Over the course of the summer, the cranes need de-worming so the ICF medical team measures out the dosage and provides us with a schedule. It all sounds easy but nothing involving Whooping cranes is ever simple.
They gobble down grapes when we offer them as treats so adding medication to a recognized food source seems logical, except each bird has its own dosage and it doesn’t work if number 2 gets number 3’s pill. As soon as a grape magically appears on the end of a puppet beak, they all run to get it first. Even if you manage to get it to the correct bird, it seems to be fair game until it is finally swallowed. In fact, a grape can change hands (or beaks) up to four times before one of them actually eats it.
Problem two is getting the medication into the grape. A 3/8’s drill bit, twisted by hand into the grape makes a clean cavity for an over-sized capsule.
Problem three is that each bird gets three large, full capsules plus one more that’s partially filled. Problem four is that gelatin capsules dissolve quickly in wet grapes, so if the birds won’t take them today, they won’t keep until tomorrow.
Problem five is that they are on to us. They know the grapes that are medicated from the grapes that are not and I have no idea how. In fact, that brings up a question I have been asking for years. It’s one of those niggling curiosities that makes you wonder, but never comes to mind when there is someone around who could provide an answer. How do cranes know that whatever they find in the mud is edible simply by holding it at the end of their long beaks? The morsels they dig up are either discarded or tossed back and swallowed. And it seems their decisions are always correct because you rarely see them spit it back out. So what sensory system works at the end of chopstick-like beaks?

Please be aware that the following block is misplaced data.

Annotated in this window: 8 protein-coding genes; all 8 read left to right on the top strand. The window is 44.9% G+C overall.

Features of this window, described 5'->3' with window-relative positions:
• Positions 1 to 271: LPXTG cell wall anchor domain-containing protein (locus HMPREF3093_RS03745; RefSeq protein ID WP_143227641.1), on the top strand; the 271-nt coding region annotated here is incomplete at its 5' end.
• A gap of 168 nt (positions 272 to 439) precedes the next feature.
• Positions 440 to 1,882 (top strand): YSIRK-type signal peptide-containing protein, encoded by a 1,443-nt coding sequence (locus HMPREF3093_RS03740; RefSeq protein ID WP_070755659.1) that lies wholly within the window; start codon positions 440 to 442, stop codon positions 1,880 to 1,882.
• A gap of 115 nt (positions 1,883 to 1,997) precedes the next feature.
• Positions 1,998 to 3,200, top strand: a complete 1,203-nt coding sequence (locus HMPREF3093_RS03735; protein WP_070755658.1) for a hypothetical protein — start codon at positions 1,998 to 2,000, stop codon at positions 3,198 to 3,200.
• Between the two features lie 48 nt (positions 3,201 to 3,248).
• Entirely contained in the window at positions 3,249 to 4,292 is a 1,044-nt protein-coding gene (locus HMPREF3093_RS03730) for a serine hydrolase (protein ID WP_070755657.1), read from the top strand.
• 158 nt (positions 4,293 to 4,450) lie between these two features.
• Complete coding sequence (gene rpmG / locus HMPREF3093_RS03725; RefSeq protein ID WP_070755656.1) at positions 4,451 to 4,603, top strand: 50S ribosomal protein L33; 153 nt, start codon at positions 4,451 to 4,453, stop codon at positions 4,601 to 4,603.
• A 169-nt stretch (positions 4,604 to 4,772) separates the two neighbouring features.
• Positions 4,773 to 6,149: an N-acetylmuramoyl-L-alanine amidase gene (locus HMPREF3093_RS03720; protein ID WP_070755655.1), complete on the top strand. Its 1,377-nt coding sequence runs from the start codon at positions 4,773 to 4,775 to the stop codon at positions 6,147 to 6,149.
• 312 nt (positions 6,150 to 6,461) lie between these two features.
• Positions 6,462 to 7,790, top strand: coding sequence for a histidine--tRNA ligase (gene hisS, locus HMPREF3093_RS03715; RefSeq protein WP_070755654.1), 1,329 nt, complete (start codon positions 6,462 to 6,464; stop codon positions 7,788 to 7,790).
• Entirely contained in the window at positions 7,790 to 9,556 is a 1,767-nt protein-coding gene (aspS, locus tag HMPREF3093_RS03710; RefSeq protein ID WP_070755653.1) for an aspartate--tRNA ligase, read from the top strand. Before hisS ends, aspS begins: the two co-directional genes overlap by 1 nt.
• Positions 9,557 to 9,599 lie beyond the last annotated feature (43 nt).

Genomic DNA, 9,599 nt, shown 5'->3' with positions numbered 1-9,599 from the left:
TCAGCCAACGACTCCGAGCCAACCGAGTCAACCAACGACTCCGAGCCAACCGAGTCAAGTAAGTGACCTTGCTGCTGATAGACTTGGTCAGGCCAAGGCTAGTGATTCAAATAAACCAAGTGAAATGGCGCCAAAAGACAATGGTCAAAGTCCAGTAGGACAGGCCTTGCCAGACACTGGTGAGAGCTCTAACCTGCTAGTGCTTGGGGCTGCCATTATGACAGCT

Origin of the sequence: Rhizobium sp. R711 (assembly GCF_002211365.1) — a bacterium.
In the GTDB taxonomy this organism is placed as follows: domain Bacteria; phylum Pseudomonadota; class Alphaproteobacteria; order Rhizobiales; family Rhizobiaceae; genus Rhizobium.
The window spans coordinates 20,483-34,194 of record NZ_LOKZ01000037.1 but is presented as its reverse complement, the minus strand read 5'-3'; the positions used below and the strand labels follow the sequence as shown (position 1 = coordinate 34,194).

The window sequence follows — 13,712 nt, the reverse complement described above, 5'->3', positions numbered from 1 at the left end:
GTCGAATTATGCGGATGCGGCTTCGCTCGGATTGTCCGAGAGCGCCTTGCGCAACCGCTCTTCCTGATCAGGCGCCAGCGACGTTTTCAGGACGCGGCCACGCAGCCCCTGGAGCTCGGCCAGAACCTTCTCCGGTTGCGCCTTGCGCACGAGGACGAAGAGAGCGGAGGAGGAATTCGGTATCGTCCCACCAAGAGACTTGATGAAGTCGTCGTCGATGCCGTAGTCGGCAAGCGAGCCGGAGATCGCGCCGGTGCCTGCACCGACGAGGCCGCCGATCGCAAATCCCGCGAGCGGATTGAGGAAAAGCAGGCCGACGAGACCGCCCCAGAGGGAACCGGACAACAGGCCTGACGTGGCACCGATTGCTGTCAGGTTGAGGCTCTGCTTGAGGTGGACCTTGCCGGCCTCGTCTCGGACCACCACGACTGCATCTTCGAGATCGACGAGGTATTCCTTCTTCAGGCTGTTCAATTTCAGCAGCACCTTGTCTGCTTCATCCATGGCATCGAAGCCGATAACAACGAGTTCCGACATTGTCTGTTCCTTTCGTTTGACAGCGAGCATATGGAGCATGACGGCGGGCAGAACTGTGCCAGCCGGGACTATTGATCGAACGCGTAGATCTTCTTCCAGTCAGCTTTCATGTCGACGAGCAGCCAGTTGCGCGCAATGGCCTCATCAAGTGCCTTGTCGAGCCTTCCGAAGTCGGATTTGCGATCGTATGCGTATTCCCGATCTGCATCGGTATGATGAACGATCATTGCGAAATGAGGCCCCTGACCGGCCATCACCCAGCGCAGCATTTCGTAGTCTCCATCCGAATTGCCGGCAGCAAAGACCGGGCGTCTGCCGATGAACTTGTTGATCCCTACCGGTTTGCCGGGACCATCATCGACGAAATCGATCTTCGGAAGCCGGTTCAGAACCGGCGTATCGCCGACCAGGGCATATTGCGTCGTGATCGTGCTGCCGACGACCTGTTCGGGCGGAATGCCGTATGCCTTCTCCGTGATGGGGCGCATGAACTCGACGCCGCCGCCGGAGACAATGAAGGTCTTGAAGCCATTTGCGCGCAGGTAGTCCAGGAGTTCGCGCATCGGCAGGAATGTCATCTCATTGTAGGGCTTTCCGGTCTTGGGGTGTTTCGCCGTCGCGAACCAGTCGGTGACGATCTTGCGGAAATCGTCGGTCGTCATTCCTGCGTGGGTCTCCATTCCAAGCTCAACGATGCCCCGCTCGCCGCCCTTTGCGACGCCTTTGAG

At roost checks Friday evening, the birds were reluctant to take treats. That could have to do with timing. They may have just finished filling up at the feeders before we arrived. So we decided to wait until after they flew yesterday when they expect something tasty. Problem six: You may have noticed that the grass on the runway has been mowed recently and that left a lot of cuttings, so much so that we could almost use a hay baler. Damp grapes dropped in the grass are covered in straw when they are retrieved and are no longer appetizing. Instead of eating them, the chicks poke and prod until the pill pops out or the capsule ruptures and white power sprinkles out like contraband.
We also tried some baitfish minnows but first they must learn that fish are edible. They run around with their prize flopping in their beak, attracting the envy of all the others who give chase. Who knows which crane will end up with the fish and that breaks all the rules of dispensing drugs.
All but two birds have now received a full dosage. After all of our discussions and brain storming, the next time we toss them a grape laced with medication, it may all fall into place. The backs of all the other birds may be turned so only the target chick sees the proffered grape. The grass cuttings may have blown away, the grape will stay clean and down it will go with no trouble at all. Or not.